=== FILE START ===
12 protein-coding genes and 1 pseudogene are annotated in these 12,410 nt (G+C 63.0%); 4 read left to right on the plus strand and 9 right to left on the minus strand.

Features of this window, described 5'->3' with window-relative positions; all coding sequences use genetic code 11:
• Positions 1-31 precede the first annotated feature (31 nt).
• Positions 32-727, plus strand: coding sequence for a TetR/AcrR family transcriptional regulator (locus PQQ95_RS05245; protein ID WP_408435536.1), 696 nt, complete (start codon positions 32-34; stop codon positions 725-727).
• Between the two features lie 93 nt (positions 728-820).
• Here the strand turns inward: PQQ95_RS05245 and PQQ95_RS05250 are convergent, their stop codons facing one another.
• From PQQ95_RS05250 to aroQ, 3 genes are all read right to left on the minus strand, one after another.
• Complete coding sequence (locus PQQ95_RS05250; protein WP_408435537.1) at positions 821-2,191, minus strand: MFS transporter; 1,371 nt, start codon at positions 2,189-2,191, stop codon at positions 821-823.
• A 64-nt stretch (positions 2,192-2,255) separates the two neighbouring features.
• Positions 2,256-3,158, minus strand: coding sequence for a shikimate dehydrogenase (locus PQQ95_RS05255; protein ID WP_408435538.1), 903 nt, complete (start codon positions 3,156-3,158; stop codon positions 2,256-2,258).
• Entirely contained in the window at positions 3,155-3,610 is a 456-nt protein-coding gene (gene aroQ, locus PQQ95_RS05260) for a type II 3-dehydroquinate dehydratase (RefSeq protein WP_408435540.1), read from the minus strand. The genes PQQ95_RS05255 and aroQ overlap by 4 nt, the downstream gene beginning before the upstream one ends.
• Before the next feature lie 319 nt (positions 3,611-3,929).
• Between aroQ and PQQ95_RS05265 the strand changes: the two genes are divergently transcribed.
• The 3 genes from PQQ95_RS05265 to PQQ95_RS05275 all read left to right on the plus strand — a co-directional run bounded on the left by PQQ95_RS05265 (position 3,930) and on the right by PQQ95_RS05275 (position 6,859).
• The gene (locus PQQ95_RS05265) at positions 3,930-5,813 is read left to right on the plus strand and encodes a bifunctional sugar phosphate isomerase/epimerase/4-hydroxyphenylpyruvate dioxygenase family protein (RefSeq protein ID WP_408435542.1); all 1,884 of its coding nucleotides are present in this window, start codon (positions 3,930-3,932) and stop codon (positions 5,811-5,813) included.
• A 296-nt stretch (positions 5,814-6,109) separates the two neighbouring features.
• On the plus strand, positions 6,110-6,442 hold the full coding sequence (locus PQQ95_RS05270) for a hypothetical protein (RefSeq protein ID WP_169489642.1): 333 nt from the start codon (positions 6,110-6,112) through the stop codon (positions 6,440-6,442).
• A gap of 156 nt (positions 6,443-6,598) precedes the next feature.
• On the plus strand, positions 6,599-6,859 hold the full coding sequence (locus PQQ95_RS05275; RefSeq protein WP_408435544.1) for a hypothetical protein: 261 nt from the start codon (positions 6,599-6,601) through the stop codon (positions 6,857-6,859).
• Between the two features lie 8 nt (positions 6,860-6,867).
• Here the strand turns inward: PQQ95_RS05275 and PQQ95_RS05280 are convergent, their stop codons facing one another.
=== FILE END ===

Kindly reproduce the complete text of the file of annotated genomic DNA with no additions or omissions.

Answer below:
12 protein-coding genes and 1 pseudogene are annotated in these 12,410 nt (G+C 63.0%); 4 read left to right on the plus strand and 9 right to left on the minus strand.

Features of this window, described 5'->3' with window-relative positions; all coding sequences use genetic code 11:
• Positions 1-31 precede the first annotated feature (31 nt).
• Positions 32-727, plus strand: coding sequence for a TetR/AcrR family transcriptional regulator (locus PQQ95_RS05245; protein ID WP_408435536.1), 696 nt, complete (start codon positions 32-34; stop codon positions 725-727).
• Between the two features lie 93 nt (positions 728-820).
• Here the strand turns inward: PQQ95_RS05245 and PQQ95_RS05250 are convergent, their stop codons facing one another.
• From PQQ95_RS05250 to aroQ, 3 genes are all read right to left on the minus strand, one after another.
• Complete coding sequence (locus PQQ95_RS05250; protein WP_408435537.1) at positions 821-2,191, minus strand: MFS transporter; 1,371 nt, start codon at positions 2,189-2,191, stop codon at positions 821-823.
• A 64-nt stretch (positions 2,192-2,255) separates the two neighbouring features.
• Positions 2,256-3,158, minus strand: coding sequence for a shikimate dehydrogenase (locus PQQ95_RS05255; protein ID WP_408435538.1), 903 nt, complete (start codon positions 3,156-3,158; stop codon positions 2,256-2,258).
• Entirely contained in the window at positions 3,155-3,610 is a 456-nt protein-coding gene (gene aroQ, locus PQQ95_RS05260) for a type II 3-dehydroquinate dehydratase (RefSeq protein WP_408435540.1), read from the minus strand. The genes PQQ95_RS05255 and aroQ overlap by 4 nt, the downstream gene beginning before the upstream one ends.
• Before the next feature lie 319 nt (positions 3,611-3,929).
• Between aroQ and PQQ95_RS05265 the strand changes: the two genes are divergently transcribed.
• The 3 genes from PQQ95_RS05265 to PQQ95_RS05275 all read left to right on the plus strand — a co-directional run bounded on the left by PQQ95_RS05265 (position 3,930) and on the right by PQQ95_RS05275 (position 6,859).
• The gene (locus PQQ95_RS05265) at positions 3,930-5,813 is read left to right on the plus strand and encodes a bifunctional sugar phosphate isomerase/epimerase/4-hydroxyphenylpyruvate dioxygenase family protein (RefSeq protein ID WP_408435542.1); all 1,884 of its coding nucleotides are present in this window, start codon (positions 3,930-3,932) and stop codon (positions 5,811-5,813) included.
• A 296-nt stretch (positions 5,814-6,109) separates the two neighbouring features.
• On the plus strand, positions 6,110-6,442 hold the full coding sequence (locus PQQ95_RS05270) for a hypothetical protein (RefSeq protein ID WP_169489642.1): 333 nt from the start codon (positions 6,110-6,112) through the stop codon (positions 6,440-6,442).
• A gap of 156 nt (positions 6,443-6,598) precedes the next feature.
• On the plus strand, positions 6,599-6,859 hold the full coding sequence (locus PQQ95_RS05275; RefSeq protein WP_408435544.1) for a hypothetical protein: 261 nt from the start codon (positions 6,599-6,601) through the stop codon (positions 6,857-6,859).
• Between the two features lie 8 nt (positions 6,860-6,867).
• Here the strand turns inward: PQQ95_RS05275 and PQQ95_RS05280 are convergent, their stop codons facing one another.